For the next 2 weeks, as SN 2011fe got brighter in the sky, Li and Nugent burned the midnight oil to prepare their results for publication. By 9 September, a day before the supernova reached peak brightness—allowing thousands of amateur astronomers to view it with backyard telescopes—both Li and Nugent had submitted their papers to Nature. Adam Riess, an astronomer at Johns Hopkins University in Baltimore, Maryland, who years earlier had lost a lopsided game of table tennis to Li at Berkeley, sent Li a congratulatory note: “I'll bet no one has submitted a paper on a supernova by the time it reached peak! You are even faster in your science work than in ping pong! I am in awe.”

    Three days later, Bloom learned of a piece of data that would help confirm the nature of the supernova's progenitor. A 0.4-meter-diameter robotic telescope on the Mediterranean island of Mallorca had imaged the Pinwheel galaxy on the same night that the supernova was detected, some 7.5 hours before the detection was made at Palomar. The images from Mallorca showed no supernova in the patch of sky where the star had exploded, even though 4 hours had elapsed since the moment of explosion. To have remained undetectable for so long, Bloom and his colleagues calculated, the exploding star must have been at most 2% the diameter of the sun—a white dwarf.

    Brightness falls

    Through the fall, SN 2011fe dropped in brightness as its nickel decayed to cobalt, and its cobalt to iron. As December approached, Nugent, Bloom, and Li e-mailed back and forth to finalize press releases their institutions were drafting to announce the two Nature papers, which were due out in the journal's 15 December issue.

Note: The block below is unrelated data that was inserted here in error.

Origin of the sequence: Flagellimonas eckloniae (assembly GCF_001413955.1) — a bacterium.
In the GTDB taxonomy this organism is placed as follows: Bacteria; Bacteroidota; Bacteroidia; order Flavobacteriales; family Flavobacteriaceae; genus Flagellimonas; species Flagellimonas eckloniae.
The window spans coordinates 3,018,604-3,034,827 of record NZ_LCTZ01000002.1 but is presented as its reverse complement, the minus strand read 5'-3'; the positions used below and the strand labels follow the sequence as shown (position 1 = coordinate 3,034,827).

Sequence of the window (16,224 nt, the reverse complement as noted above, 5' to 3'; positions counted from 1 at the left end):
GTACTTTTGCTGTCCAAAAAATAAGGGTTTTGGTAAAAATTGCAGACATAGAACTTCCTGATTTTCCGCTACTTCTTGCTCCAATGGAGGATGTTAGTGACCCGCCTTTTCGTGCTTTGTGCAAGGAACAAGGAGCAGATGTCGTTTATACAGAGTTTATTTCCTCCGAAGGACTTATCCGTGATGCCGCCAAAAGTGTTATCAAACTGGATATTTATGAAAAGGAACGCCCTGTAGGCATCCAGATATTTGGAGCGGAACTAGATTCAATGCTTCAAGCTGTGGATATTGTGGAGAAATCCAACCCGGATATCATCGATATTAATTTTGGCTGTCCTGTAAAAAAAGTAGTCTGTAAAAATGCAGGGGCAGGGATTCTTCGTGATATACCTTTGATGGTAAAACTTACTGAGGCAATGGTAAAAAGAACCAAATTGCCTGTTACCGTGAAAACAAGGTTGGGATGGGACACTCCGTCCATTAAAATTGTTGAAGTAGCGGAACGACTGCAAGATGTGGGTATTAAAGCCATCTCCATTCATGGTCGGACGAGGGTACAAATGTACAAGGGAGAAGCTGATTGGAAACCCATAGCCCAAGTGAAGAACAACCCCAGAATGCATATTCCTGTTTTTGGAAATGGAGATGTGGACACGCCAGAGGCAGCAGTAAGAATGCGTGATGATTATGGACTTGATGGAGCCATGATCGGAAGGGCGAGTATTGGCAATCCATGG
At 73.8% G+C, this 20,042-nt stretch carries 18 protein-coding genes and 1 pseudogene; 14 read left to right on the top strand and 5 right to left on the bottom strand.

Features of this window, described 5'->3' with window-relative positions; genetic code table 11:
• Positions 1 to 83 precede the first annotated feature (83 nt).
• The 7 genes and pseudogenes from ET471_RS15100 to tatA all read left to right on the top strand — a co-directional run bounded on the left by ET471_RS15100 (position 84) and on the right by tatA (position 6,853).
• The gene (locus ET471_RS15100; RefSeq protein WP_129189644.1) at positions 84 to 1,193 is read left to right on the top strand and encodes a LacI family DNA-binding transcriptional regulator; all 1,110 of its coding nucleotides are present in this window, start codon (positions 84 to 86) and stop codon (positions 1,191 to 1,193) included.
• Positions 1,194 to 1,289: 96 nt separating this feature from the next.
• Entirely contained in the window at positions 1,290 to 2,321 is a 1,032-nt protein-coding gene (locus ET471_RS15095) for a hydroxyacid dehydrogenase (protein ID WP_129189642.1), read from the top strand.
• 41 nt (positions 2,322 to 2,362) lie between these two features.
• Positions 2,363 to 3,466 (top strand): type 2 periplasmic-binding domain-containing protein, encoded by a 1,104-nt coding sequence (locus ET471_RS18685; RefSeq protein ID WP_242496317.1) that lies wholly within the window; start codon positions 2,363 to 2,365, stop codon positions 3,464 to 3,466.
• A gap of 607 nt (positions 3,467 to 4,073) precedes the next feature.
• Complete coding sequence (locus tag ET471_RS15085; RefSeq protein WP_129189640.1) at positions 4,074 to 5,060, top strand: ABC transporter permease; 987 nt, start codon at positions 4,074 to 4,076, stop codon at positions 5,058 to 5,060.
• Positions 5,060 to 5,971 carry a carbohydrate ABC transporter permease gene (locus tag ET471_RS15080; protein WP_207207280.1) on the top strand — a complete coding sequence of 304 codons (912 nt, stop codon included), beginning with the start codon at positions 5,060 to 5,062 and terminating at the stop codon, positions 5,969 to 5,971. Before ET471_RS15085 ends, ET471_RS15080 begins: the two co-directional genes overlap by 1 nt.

In the second week of December, Nugent flew to Stockholm to participate in the festivities related to the Nobel prizes. Several astronomers, including Nugent and Filippenko, had been invited to celebrate the physics Nobel, which was being awarded for the discovery of the accelerating universe. In some sense, the prize was a celebration of type Ia supernovae, whose usefulness in measuring cosmic distances was the foundation of the discovery.

    On the evening of 12 December, Filippenko returned to his hotel room after dinner and checked his e-mail. Among the dozens of messages in his inbox was one from Li. The subject line said: farewell. Filippenko, who had always worried about losing Li to a competing research group, clicked on the message with trepidation.

    “Dear Alex,” the message began. “Please find a seat to sit down before reading this email. I am sure you will be shocked beyond belief. By now, I should have already committed suicide.”

    Stunned, Filippenko called Berkeley, where it was midafternoon. It was too late, he learned. Li had already killed himself.

    In his suicide note, Li indicated that he had taken his life because of a personal family difficulty. Li apologized to Bloom and Nugent for the inconvenient timing of his death—days before the publication of the Nature papers. Li's cell phone number was on the embargoed press releases issued the week before; reporters had been calling Li's number without getting a response.